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Payroll

DOL’s Regulatory To-Do List Tackles FLSA, FMLA, and Work Visa Issues

Deborah Tam, CPP  

Deborah Tam, CPP  

The DOL will seek public input on Family Medical Leave Act regulations and targets tips and dual jobs, electronic payment of civil penalties, subminimum wage certificates, and fluctuating workweeks, among other issues, for proposed regulations.

The 2019 spring regulatory budget agenda of the Office of Information and Regulatory Affairs, Office of Management and Budget (OMB) includes several Department of Labor (DOL) proposed regulatory changes that may be of interest to payroll professionals.  The DOL’s 2019 spring Agency Rule List contains projected dates for further action and long-term actions [OMB Agenda, Spring 2019 Unified Agenda of Regulatory and Deregulatory Actions].

DOL Regulatory Agenda

Projected Dates for Further Action

Family and Medical Leave Act (FMLA).

The DOL will release a Request for Information (RFI) in April 2020 for input regarding how to improve the FMLA regulations to better protect workers and reduce administrative and compliance burdens on employers. The FMLA requires employers with at least 50 employees to provide up to 12 weeks of unpaid job-protected leave in a twelve-month period to employees who meet certain requirements. The leave may be taken for the following events: (1) birth, adoption, or foster care placement of the employee’s child; or (2) a serious health condition affecting the employee, the employee’s spouse, child, or parent. Additionally, the FMLA requires employers to provide up to 26 weeks of FMLA leave for the care of a service member with a serious injury [RIN 1235-AA30].

Overtime Exemption.

On March 7, 2019, the DOL issued the proposed overtime rules. Currently, to qualify for the overtime exemption, bona fide executive administrative, or professional employees generally must: (1) be salaried, meaning that they are paid a predetermined and fixed salary that is not subject to reduction because of variations in the quality or quantity of work performed (the “salary basis test”); (2) be paid more than a specified salary amount, which is currently $455 per week (the equivalent of $23,660 annually for a full-year employee) in existing regulations (the “salary level test”); and (3) primarily perform executive, administrative, or professional duties, as provided in the DOL’s regulations (the “duties test”). Under the proposed rules, the standard salary level would increase from $455 per week to $679 per week on Jan. 1, 2020. The proposed rules also would increase the highly compensated employee (HCE) total annual compensation level from $100,000 to $147,414 and allow for the inclusion of nondiscretionary bonuses to satisfy a portion of the standard salary level test. The comment period closed on May 21, 2019 [RIN 1235-AA20].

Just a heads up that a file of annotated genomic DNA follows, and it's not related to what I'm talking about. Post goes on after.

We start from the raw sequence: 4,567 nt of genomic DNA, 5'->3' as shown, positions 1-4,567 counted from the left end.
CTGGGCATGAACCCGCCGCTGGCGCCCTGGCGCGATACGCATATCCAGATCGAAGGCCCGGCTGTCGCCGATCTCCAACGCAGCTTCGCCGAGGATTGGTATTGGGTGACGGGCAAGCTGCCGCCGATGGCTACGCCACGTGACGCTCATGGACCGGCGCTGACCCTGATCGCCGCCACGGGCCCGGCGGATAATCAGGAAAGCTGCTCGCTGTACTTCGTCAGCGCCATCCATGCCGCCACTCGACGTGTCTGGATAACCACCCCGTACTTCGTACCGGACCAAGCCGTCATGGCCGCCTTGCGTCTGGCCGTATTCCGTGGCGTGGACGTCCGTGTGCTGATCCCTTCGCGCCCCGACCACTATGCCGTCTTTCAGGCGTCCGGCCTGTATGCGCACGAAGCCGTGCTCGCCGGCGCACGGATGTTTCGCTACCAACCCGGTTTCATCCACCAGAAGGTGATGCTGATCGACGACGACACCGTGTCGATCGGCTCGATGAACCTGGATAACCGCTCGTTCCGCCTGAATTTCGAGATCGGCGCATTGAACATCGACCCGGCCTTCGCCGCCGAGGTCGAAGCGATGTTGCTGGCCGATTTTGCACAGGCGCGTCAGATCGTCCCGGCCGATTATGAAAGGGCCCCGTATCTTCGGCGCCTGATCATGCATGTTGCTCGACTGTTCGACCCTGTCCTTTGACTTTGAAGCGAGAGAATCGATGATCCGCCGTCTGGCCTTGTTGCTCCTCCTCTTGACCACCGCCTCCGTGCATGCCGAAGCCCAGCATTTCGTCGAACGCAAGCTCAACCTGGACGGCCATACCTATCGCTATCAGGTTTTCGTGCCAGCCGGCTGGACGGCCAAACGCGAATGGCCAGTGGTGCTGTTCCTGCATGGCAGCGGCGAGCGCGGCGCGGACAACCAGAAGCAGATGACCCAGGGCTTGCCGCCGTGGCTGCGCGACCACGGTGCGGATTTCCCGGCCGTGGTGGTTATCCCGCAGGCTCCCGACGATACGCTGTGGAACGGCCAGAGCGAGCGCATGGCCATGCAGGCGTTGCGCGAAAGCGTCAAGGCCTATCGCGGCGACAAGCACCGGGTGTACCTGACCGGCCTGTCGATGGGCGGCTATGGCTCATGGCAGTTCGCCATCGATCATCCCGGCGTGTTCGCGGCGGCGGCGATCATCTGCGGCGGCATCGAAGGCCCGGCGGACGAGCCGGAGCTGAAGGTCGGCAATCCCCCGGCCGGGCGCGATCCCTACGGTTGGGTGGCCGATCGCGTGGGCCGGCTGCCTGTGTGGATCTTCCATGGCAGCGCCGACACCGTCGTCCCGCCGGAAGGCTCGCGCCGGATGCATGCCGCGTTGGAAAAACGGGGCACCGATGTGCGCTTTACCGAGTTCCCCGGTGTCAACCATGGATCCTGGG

Tips and Dual Jobs.

The 2018 Consolidated Appropriations Act amended the law (29 USC 203(m)) to include a provision which says that employers may not retain tips received by their employees under any circumstances. The DOL had previously issued proposed regulations prior to amendment of the law that would have rescinded restrictions on employers’ use of tip pools when they paid their tipped employees a direct cash wage of at least the full federal minimum wage rate, and did not claim a tip credit against the minimum wage rate. Additionally, the DOL would like to clarify the existing “dual jobs” regulation consistent with a recent Field Assistance Bulletin (FAB). According to the FAB, employers are no longer prohibited from taking a tip credit based on the amount of time an employee spends performing tipped work contemporaneously or within a reasonable period with non-tipped duties. A federal district court recently did not defer to the DOL guidance provided in the FAB and instead applied the “80/20 rule” as established by the courts and provided in WHD Opinion Letter FLSA2018-27, 11/8/18, which states that no tip credit may be taken where the employee is routinely assigned non-tip activities more than 20% of their time. Under 29 CFR 531.56(e), no tip credit may be taken for time spent performing nontipped work. The DOL withdrew the 2017 proposed regulations and will issue a new proposed rule in December 2019 [RIN 1235-AA21].

Exclusion of Certain Items from Regular Rate Calculation.

The Fair Labor Standards Act (FLSA) generally requires overtime pay of at least one and one-half times the regular rate of pay for hours worked more than 40 hours per workweek. Regular rate requirements define what forms of payment employers include and exclude in the “time and one-half” calculation when determining workers’ overtime rates. Currently, additional perks that employers may offer to employees are inadvertently discouraged because it is unclear whether such perks must be included in the regular rate calculation for overtime purposes. The proposed rule would provide clarification that certain items would not need to be included in the regular rate calculation. The comment period was recently extended until June 12, 2019 when stakeholders requested more time [RIN 1235-AA24].

Joint Employer Status.